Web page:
Genetic testing is covered by most insurance providers — but even if it's not or you don't have insurance, Dr. Sekhon says it's usually heavily subsidized.
Wash your hands and wear gloves when you’re doing the insertion, Dr. Sekhon says. "Whatever can be done to maintain sterility throughout the procedure — including not letting the catheter tip touch anything before it is used for insemination — is advised."

What equipment and supplies do I need for an at-home insemination? 

To complete an at-home insemination, you'll need a sterile syringe and screened sperm. (We'll say it again: It's best not to use a turkey baster.)
That's it — but there are a few things that aren't required, but can help. An ovulation tracker or test strip can help ensure you're inseminating yourself or your partner at the most fertile time. A "soft cup," which looks like a menstrual cup, that helps keep the sperm closer to the top of the cervix.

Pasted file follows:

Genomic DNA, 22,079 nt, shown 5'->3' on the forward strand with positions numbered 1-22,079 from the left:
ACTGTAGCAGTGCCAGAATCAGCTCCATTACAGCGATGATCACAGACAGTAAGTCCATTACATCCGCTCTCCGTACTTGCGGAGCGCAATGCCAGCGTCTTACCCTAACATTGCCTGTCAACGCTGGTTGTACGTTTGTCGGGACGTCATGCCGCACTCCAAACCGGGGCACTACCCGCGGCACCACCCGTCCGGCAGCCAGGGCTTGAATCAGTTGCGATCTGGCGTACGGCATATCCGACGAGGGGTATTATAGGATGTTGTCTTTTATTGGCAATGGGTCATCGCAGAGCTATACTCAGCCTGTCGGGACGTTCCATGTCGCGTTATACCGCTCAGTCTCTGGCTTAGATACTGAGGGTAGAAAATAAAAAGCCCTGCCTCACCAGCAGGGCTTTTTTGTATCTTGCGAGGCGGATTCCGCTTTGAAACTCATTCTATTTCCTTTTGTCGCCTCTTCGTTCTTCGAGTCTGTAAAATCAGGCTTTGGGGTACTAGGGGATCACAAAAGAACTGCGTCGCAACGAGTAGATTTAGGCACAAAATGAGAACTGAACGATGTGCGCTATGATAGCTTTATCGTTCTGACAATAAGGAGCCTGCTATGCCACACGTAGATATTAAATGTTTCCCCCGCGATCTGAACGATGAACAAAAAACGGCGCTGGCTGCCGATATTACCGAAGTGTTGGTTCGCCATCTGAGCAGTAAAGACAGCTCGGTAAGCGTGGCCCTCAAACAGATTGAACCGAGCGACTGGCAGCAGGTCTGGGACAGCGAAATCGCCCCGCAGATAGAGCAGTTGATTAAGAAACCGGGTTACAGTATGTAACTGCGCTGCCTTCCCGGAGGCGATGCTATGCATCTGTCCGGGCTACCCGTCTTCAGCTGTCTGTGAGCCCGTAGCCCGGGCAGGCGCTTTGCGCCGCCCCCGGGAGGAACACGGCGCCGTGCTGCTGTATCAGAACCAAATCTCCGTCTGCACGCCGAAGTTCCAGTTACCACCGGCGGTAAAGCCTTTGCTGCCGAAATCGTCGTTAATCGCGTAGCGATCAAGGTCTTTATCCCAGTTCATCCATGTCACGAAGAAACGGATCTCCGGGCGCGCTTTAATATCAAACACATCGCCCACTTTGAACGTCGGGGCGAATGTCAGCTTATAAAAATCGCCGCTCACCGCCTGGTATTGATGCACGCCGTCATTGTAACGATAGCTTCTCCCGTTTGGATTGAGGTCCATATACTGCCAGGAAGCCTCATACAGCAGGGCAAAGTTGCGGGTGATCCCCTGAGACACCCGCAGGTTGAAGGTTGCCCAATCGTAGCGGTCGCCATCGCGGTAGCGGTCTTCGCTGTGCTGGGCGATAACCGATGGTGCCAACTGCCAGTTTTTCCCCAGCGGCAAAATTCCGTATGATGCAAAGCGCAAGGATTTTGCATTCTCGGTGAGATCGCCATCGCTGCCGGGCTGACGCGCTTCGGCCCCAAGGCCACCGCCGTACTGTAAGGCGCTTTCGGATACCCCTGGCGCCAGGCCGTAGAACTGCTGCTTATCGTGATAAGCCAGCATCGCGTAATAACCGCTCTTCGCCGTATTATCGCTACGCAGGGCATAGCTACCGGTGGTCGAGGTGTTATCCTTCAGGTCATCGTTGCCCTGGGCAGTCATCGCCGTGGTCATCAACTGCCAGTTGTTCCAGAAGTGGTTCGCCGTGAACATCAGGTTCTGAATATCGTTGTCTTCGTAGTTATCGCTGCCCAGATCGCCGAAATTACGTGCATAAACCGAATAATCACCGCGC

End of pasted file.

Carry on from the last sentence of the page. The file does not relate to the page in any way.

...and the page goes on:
(I read about a couple who cut a racquetball in half, ejaculated into one side of it, and used that as a soft cup. Understandably, Dr. Sekhon advises against homemade equipment like this, stressing the need for sterility.)
As for the supplements and medicines that may claim to make your at-home insemination more effective — Dr. Sekhon says many of them aren’t worth your money. “There are really no supplements I’d recommend,” she says. There's a rumor, for instance, that taking mucus-thinning cold medicines can thin out the cervical mucus, making it easier for sperm to get to the egg. Dr. Sekhon says this is an unproven theory.
She also advises against taking medication to help you release more than one egg, such as Clomid. These drugs increase the risk of ovarian hyperstimulation syndrome, which can cause ovaries to swell, triggering vomiting, pain, and other more severe complications, says Dr. Sekhon. There's also a higher potential of having multiples. If you think you need this medication, talk to your doctor first.
Dr. Sekhon says the best thing you can take is a prenatal vitamin; they're typically rich in folic acid, and there's plenty of evidence to show that upping your folic acid intake during pregnancy is beneficial.